Perhaps it's that revolutionary history. Perhaps it's the cultural memories of Ernest Hemingway with a lit stogie, contemplating Havana.
More likely, though, it's the tobacco. The area we now know as Cuba was under Spanish control during the eighteenth century, when the Spaniards began producing the first modern cigars with tobacco imported from their protectorate. Cuba was involved, then, in the very birth of the cigar. From early on - 1830 or so - much of the region's tobacco was grown in the Vuelta Abajo (or Vueltabajo) district of Pinar del Rio Province, in the shadow of the Organos Mountains. This area is considered a "microclimate" - its climate differs from the area surrounding it - perhaps because of the influence of the mountains; for whatever reason, it is the place, according to Cigar Aficionado writer James Suckling, "where, according to most cigar aficionados, the best leaf in the world is grown."
So far, so good - just buy the Vuelta Abajo leaf and roll it elsewhere, right? In fact, whole cigars travel better than tobacco. So when, later in the nineteenth century, Cubans began producing their own cigars, they skyrocketed in popularity, and dominated the market for decades, all the way into the twentieth century.
Then came Castro. Relations between the United States and Cuba deteriorated quickly after the revolution of 1959 (the CIA's assassination and coup attempts probably were the first sign that something was off), and on February 7, 1962, President John F. Kennedy signed a trade embargo against Cuba. (According to his own press secretary, Pierre Salinger, Kennedy personally ordered Salinger to stock him up on then-Cuban H. Upmanns the night before the embargo went into effect. He didn't sign the order until Salinger delivered the boxes of Cuban cigars.)
At that point, many of the great cigar-making families of Cuba headed for other Latin American countries, not wanting to see their great fortunes nationalized. It's for that reason that cigars from the Dominican Republic, Nicaragua, Honduras and other nearby countries are often considered, by experts, to be the taste equals of Cuban cigars. Still, the demand for these premium smokes hasn't died down in the United States - people love forbidden fruit - and demand without supply equals a counterfeiter's paradise. Sometimes it takes nothing more than a laser printer and some computer graphics to make a cheap short-leaf machine-rolled cigar - a "cigar pawn" - into expensive, marked-up, fake Cuban cigars. Weak laws and slap-on-the-wrist penalties in many of the counterfeiters - native countries only increase the criminals - incentive.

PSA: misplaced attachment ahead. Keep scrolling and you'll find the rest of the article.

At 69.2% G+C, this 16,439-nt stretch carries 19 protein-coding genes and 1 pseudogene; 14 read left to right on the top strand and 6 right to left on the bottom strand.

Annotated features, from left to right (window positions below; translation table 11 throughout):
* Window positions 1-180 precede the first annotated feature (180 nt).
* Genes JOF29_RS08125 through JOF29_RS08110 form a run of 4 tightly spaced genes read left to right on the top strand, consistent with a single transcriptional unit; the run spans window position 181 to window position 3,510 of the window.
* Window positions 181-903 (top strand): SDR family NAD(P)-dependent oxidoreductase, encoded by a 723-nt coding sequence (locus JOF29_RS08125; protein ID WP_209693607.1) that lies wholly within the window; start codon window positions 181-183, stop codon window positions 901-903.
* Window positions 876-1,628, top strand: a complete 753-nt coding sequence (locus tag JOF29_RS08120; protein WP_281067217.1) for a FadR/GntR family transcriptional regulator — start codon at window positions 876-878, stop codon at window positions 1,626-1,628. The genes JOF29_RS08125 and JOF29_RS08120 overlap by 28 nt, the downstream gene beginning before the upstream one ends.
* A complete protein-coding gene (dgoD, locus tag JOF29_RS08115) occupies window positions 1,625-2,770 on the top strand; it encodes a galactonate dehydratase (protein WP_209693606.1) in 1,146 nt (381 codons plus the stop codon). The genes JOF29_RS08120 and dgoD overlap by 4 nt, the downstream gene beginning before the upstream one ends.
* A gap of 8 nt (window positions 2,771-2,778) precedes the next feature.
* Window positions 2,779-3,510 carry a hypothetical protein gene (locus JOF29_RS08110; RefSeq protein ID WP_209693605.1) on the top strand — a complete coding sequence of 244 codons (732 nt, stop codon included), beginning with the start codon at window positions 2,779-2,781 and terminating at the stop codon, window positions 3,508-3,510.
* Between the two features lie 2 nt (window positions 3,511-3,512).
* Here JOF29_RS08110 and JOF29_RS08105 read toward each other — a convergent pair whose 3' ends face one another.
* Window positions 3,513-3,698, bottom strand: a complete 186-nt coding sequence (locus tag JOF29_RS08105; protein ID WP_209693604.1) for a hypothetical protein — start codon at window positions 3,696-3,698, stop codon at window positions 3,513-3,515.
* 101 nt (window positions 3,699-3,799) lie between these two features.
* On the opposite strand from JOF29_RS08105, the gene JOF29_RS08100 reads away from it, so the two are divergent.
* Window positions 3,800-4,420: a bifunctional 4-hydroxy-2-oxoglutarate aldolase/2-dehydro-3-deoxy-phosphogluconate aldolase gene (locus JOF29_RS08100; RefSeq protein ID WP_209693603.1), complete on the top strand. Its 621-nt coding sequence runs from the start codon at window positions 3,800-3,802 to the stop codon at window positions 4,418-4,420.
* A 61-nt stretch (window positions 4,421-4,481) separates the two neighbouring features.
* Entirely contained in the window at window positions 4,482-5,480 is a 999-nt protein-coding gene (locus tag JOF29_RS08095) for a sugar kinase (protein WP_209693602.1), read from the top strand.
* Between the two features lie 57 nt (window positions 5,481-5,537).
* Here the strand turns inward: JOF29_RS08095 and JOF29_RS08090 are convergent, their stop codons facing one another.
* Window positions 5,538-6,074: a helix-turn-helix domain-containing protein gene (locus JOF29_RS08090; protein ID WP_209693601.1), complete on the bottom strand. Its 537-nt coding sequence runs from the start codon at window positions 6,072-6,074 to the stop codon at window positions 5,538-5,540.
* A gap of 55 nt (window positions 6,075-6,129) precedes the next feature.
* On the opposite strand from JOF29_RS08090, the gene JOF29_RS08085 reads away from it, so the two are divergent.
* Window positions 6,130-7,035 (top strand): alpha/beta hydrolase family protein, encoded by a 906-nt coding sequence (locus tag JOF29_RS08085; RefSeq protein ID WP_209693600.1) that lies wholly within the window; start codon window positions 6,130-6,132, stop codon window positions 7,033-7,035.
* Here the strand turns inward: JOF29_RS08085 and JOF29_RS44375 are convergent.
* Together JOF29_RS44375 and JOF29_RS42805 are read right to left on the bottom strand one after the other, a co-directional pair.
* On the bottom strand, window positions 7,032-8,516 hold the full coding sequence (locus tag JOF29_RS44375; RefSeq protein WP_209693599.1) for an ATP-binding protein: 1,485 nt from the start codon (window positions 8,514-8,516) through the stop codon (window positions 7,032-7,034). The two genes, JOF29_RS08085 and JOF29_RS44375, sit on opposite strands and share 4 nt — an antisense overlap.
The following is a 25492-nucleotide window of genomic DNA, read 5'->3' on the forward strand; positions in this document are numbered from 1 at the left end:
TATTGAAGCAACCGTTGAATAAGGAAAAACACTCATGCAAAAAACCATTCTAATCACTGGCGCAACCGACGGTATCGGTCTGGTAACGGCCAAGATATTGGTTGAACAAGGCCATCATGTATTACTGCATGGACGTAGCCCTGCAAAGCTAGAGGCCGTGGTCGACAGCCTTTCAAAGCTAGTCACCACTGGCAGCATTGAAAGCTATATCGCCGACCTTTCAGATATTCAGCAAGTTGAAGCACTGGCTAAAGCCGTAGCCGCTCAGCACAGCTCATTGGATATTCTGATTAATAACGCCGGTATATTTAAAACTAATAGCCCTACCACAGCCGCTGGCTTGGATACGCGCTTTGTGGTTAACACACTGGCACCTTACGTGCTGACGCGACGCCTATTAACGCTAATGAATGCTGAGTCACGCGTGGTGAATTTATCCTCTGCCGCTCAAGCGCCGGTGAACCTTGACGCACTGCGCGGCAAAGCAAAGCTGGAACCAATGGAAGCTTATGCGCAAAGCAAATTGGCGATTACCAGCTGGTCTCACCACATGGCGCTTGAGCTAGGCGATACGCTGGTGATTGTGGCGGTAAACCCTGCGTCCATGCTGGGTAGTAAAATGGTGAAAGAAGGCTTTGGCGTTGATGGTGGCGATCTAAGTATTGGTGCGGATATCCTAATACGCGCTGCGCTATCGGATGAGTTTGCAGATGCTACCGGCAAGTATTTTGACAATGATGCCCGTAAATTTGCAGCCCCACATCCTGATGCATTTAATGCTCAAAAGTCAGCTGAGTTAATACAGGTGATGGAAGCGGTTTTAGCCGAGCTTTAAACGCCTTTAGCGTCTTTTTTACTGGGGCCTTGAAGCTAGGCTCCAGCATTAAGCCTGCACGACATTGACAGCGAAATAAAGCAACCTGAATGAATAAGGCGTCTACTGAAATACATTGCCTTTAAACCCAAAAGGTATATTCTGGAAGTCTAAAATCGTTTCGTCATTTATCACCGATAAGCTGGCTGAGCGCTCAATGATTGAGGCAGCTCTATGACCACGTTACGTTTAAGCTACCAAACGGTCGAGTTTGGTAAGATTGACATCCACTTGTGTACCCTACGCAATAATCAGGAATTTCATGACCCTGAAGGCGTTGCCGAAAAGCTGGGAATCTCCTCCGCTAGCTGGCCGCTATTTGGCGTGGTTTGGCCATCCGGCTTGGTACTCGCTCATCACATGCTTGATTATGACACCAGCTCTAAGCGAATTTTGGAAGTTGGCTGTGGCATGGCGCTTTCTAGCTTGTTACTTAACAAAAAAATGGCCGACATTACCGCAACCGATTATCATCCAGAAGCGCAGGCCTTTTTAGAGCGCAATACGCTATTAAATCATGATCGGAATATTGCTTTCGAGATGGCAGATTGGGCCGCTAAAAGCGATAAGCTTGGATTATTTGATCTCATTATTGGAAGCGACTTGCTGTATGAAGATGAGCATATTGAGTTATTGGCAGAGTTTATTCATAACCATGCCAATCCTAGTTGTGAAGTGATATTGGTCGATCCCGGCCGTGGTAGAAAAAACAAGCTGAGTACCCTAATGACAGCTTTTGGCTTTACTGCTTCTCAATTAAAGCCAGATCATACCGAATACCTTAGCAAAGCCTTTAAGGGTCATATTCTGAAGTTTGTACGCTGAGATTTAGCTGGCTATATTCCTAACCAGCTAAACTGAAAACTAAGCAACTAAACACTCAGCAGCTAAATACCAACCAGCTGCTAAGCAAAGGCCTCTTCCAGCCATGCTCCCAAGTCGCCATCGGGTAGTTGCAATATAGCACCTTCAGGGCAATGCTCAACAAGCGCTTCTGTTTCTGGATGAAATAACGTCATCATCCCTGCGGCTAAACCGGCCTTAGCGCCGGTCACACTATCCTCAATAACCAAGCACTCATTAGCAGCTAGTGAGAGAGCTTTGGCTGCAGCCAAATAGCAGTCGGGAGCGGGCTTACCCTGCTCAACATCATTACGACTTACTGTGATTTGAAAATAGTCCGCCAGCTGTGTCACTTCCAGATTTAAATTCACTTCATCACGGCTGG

That being said, it's time to take the old Roman advice, Caveat emptor - let the buyer beware. Cigar buyers must protect themselves. The easiest (and only legal, and thus only recommended) way for Americans to do this is to sample the great cigars of other countries, cigars which can legally be purchased in the United States. But in case you're curious about how to tell a real Cuban cigar from a pawn, here are some tell-tale marks:
The Warranty Seal. Most real Cubans since 1912 will have a Cuban tax stamp on the top left front edge. Check that it's there, that its print is clear (not photocopied-looking) and that its date is recent.
The Habanos Chevron. Every box of Havana cigars made since 1994 should have an additional label with a tobacco leaf's silhouette on it.
Hallmarks. Cuban cigars have the exporter's name burned in to the wrapper; they often say Habanos s.a. (for the company that exports Havanas), Hecho En Cuba ("Made in Cuba", added in 1960), or Totalmente a mano ("by hand only", added in 1989).
The boxes themselves should include a piece of parchment with the Habanos logo and Spanish-language, English-language, French-language and German-language storage instructions. If the cigars are wrapped in cellophane, they're probably fake. Another tipoff is the smell of ammonia - real Cubans don't give off this order. As for the cigars, they should be finely-veined or not veined at all.
There are wonderful cigars from all over the world - and for Americans, almost any of them are easier to obtain. Many great Cuban brands, including the aforementioned H. Upmann, have relocated and can be bought here in the US. Keep an open mind.
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